if "ini" not in own:
    own['slotsList'] = []
    own['ini'] = True

This will run only once, since you add the “ini” property to your own object during this chunk of code.

The initiation code is a good place to define default properties or to generate walkmeshes, place enemies, swap skins, activate 2d filters etc… as you can be sure it will be the first thing the object does and it won’t do it again.

When you uses classes in python they already have an initiation function, but if not this is a good workaround.

You can even make it in to a function:


def player_ini(own):
    if "ini" not in own:
        own['slotsList'] = []
        own['ini'] = True

def player(cont):
    own = cont.owner
    player_ini(own)

to keep your code separate.


import bge
from bge import logic


#define
cont = logic.getCurrentController()
own = cont.owner
scene = logic.getCurrentScene()
objects = scene.objects
sens = cont.sensors
col = sens["collide"]
space = sens["space"]
if "ini" not in own:
    own['slotsList'] = []
    own['ini'] = True


#execute slots
def slots():
    #get slots
    for object in objects:
        if "slot" in object:
            own['slotsList'].append(object)
            #print(object) #for control
    #tasks with slots
    for slot in own['slotsList']:
        if slot["amount"] < 1:
            slot["amount"] = 0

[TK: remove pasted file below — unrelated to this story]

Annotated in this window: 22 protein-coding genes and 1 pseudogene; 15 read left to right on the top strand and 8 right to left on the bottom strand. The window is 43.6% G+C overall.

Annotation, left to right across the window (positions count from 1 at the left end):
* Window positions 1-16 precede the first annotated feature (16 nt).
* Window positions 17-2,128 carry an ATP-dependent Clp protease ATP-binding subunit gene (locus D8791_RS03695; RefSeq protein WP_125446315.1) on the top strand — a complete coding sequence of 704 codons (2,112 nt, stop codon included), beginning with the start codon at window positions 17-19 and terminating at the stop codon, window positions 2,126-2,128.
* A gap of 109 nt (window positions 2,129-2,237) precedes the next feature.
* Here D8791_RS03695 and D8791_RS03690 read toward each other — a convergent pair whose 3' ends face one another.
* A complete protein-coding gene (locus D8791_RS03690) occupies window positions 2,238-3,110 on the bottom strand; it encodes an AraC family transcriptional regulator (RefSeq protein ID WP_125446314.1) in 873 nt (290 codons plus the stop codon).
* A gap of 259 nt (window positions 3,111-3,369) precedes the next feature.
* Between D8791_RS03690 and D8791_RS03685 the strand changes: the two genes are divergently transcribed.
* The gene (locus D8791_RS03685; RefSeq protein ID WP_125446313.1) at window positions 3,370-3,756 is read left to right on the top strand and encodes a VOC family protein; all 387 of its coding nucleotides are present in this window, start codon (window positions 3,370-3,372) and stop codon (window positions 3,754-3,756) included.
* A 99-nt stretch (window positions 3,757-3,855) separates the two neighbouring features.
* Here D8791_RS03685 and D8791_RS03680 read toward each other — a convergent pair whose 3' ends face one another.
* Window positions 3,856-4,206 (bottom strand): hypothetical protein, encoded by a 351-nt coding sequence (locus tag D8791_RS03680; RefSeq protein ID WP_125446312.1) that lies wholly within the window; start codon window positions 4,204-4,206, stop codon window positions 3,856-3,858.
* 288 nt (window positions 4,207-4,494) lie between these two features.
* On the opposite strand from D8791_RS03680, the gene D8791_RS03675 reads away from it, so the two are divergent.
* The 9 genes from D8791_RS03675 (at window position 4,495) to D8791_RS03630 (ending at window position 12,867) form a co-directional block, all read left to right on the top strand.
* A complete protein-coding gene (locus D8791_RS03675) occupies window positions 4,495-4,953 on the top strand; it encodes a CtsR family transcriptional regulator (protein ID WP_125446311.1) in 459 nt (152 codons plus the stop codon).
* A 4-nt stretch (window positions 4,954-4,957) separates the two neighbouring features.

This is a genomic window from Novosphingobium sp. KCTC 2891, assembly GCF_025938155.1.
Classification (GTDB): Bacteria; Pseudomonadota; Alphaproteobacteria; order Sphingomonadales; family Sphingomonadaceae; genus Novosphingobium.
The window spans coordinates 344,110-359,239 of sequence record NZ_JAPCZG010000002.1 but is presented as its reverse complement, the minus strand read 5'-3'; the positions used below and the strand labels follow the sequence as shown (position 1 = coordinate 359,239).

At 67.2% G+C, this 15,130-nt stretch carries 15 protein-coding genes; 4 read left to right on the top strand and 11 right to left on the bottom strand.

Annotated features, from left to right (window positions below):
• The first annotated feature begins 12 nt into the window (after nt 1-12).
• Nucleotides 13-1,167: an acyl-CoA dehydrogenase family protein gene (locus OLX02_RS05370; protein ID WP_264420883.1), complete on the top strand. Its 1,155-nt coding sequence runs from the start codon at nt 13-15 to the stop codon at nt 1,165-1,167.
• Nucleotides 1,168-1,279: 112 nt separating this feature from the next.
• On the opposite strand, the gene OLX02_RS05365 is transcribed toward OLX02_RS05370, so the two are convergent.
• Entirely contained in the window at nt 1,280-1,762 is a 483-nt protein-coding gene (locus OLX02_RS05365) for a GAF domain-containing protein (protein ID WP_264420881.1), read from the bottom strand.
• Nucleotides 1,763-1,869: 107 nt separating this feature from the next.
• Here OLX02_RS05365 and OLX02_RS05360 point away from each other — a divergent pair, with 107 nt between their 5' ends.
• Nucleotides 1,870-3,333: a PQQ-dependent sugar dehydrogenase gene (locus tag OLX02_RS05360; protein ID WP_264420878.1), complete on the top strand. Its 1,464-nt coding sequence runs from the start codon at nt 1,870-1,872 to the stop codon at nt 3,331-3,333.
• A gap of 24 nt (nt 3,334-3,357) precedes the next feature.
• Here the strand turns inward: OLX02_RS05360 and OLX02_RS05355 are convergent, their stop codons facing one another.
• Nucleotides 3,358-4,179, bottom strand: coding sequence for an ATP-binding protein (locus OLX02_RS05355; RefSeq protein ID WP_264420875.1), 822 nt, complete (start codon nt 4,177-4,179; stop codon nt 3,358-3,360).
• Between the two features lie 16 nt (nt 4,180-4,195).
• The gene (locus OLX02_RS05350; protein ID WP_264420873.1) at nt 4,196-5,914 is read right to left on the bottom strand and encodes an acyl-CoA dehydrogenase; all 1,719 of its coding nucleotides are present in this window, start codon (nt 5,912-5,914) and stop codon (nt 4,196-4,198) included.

slot["slot"] = 0
            slot["aviable"] = True
        if slot["slot"] < 1:
            slot["slot"] = 0
            slot["amount"] = 0
            slot["aviable"] = True
        if slot["amount"] > 0:
            slot["aviable"] = False
                


#execute collect items
def items():
    #define sens
    col = sens["collide"]
    space = sens["space"]
    #tasks with items
    if col.positive:
        obj = col.hitObject
        if space.status == 1:
            collectItem(obj["item"], obj["amount"])
            obj.endObject()
                       
#collect item
def collectItem(itemID, itemAmount):
    for slot in own['slotsList']:
        if slot["slot"] == itemID:
            slot["amount"] += itemAmount
            itemAmount = 0
            break
        elif slot["aviable"] == True:
            slot["slot"] = itemID
            slot["amount"] = itemAmount
            break
        else:
            continue
     
#transfer to GUI
def setGUI():
    for n in (0, (len(own['slotsList']) - 1)):
        slot = own['slotsList'][n]
        logic.globalDict["slot" + str(n)] = slot["slot"]
        logic.globalDict["amount" + str(n)] = slot["amount"]
        
def getGUI():
    objectsL = logic.getCurrentScene().objects
    if "ini" not in own:
        own['srList'] = []
        own['ini'] = True
    for obj in objectsL:
        if "slot" in obj:
            own['srList'].append(obj)
    for n in (0, (len(own['srList']) - 1)):
        slotR = own['srList'][n]
        slotID = logic.globalDict.get("slot" + str(n))
        slotA = logic.globalDict.get("amount" + str(n))